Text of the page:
IT was a warm welcome home for legendary blind marathon runner Henry Wanyoike as he returned to the Sydney Olympic Stadium today for the first time since he won the 5000m at the 2000 Sydney Paralympics – the first of his multiple Paralympic and World Championship medals.
“It is a great pleasure to return to this great Stadium in Sydney where the people are so welcoming,” Henry said today as he signed the Honour Board at Stadium Australia, which features the signatures of elite athletes and entertainers who have featured at the Stadium over the past 20 years.
Henry’s biggest problem as an athlete has been finding guides who can keep up with him. He famously almost dragged his guide runner over the finish line at the 2000 Sydney Paralympics after setting world-record pace for the 5000m!
Henry’s running talent was recognised as a young boy, and he dreamt of representing Kenya one day. But at the age of 21 Henry suffered a stroke and woke up blind, losing 95% of his vision. “I went to bed a normal person, the following day I found myself in darkness,” Henry said.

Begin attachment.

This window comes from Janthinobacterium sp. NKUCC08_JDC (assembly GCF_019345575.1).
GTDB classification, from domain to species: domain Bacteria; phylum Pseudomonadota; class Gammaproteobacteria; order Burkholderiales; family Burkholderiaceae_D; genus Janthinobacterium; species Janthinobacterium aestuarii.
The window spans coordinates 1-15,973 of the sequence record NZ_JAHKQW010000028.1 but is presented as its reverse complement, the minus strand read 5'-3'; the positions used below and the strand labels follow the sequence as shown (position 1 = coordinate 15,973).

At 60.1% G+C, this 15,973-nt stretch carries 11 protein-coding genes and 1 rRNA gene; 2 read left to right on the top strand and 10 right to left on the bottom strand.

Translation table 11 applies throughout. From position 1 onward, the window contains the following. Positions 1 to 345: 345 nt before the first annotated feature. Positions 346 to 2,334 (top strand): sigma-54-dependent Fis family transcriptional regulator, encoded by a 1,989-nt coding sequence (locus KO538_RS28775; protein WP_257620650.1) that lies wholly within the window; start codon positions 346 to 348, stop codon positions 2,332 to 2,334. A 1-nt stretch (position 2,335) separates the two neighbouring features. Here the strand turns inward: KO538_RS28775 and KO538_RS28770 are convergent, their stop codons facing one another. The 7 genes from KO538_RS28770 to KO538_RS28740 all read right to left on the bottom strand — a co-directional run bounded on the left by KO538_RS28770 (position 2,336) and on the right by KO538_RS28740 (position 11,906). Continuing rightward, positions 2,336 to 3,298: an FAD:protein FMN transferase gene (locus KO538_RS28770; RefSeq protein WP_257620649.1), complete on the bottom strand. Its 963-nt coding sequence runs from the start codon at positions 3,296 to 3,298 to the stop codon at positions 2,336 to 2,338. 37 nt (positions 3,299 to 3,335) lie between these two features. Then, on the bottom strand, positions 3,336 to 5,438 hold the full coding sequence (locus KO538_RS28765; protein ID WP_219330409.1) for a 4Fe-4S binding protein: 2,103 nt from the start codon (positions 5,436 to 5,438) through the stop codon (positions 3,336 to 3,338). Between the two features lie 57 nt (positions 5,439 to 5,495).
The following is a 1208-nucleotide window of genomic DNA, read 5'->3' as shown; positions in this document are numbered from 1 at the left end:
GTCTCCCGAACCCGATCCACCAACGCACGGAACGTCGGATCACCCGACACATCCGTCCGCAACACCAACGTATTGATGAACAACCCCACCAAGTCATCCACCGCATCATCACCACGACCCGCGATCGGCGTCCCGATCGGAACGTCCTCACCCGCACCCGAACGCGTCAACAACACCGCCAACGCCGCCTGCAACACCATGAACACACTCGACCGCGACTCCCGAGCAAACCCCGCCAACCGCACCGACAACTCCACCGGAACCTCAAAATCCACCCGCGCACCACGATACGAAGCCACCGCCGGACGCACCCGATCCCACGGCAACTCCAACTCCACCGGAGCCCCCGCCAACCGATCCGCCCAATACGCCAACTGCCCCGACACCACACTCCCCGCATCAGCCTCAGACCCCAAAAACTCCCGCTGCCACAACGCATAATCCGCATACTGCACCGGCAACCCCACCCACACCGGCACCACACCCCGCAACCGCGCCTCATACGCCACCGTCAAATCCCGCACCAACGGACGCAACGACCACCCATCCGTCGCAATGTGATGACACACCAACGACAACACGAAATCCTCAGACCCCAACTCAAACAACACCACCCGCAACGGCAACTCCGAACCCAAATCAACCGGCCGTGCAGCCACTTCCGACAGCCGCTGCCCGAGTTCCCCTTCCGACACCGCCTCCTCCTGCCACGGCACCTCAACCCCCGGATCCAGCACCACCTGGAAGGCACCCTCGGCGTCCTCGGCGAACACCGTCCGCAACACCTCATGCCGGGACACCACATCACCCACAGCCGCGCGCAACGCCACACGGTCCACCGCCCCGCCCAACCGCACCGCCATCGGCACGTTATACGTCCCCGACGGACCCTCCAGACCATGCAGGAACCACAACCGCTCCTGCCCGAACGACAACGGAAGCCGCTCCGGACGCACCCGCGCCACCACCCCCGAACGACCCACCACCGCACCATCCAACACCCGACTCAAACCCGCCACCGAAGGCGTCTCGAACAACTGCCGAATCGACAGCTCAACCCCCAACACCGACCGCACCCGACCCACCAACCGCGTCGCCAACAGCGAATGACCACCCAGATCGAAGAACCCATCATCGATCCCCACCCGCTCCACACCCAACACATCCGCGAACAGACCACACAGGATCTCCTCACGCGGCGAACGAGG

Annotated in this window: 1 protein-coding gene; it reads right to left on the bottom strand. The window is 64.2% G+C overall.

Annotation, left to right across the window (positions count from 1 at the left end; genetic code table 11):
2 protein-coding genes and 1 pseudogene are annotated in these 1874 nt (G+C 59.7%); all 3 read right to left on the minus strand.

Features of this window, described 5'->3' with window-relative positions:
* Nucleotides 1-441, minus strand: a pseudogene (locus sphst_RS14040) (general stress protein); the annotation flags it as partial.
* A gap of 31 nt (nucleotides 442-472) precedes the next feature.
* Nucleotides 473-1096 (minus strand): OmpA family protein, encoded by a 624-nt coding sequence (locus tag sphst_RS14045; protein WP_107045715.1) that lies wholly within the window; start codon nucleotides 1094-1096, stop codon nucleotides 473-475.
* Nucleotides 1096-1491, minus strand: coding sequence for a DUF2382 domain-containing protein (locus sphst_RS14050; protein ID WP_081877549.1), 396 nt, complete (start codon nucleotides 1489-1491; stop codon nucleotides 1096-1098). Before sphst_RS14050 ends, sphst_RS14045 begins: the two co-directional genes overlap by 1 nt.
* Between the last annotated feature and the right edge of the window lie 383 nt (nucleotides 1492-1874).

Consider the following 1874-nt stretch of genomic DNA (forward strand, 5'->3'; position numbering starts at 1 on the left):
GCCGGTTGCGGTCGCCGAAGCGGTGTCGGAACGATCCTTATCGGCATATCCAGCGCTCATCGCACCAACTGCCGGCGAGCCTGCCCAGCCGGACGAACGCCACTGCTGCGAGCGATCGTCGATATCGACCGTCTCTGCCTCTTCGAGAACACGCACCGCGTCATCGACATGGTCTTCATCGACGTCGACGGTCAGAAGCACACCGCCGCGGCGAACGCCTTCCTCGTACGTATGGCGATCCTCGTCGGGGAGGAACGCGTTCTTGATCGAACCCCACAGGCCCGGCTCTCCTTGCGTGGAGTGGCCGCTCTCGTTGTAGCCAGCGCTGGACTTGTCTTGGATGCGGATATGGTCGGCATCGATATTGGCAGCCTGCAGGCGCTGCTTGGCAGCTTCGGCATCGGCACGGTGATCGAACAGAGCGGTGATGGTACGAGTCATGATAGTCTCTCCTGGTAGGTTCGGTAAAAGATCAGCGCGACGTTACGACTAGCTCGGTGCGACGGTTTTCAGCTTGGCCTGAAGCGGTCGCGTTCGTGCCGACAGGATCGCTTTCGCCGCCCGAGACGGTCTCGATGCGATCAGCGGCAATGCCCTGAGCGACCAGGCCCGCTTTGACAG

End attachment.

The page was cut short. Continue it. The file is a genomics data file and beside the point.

With the guidance of sighted runners, he started jogging again. He fell a lot but continued because he said something inside him hadn’t died.
One year later Henry competed and won gold in the 5000m run at the 2000 Sydney Paralympics. The champion runner continued to break records in the 5000m and 10,000m events and then broke the marathon world record for blind athletes at the London Marathon and again at the Hamburg Marathon one week later.
Now the most famous blind distance runner in the world, Henry has been brought out by Initiate Australia. Henry is visiting schools to share his story and promote Initiate Australia’s flagship Global Education Program. The GEP provides senior high school students who are identified as future leaders with the opportunity to take part in a two-week residency in Kenya in July 2020. There they will experience development work firsthand alongside local leaders in a variety of settings including schools, health clinics, athletic centres, the United Nations and with the Henry Wanyoike Foundation.
See more of Henry’s story here: https://youtu.be/41D68H2O7w8